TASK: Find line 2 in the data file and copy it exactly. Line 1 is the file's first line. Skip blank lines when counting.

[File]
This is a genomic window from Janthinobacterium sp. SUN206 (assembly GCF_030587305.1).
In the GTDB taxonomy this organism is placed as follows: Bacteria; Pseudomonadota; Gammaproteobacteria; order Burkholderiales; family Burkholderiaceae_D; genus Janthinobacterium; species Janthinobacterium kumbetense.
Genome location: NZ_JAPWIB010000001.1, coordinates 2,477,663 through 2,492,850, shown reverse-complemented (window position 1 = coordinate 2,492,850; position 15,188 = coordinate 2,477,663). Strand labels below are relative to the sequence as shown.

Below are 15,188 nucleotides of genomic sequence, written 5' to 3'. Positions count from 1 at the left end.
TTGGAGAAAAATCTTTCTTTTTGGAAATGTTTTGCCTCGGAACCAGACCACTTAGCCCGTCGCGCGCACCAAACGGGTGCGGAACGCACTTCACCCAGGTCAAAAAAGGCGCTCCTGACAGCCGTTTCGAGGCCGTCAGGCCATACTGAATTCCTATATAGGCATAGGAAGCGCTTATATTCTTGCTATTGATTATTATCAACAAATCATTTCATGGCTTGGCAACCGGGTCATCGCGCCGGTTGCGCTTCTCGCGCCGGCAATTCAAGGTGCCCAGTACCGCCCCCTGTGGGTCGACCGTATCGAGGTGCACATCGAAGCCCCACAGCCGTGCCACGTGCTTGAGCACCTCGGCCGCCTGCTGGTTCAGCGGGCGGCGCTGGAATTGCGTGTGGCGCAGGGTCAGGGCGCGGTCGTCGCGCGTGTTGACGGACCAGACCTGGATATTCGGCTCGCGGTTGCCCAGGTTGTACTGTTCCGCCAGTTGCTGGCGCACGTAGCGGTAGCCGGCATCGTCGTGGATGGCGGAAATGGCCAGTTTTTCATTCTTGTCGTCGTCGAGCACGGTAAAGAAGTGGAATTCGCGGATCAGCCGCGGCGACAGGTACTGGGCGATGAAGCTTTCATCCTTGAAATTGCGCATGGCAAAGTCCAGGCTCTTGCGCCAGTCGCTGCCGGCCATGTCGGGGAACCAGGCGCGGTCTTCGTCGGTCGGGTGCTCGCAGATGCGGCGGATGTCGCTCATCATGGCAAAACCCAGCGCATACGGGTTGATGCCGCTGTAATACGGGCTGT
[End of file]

In the GTDB taxonomy this organism is placed as follows: Bacteria; Pseudomonadota; Gammaproteobacteria; order Burkholderiales; family Burkholderiaceae_D; genus Janthinobacterium; species Janthinobacterium kumbetense.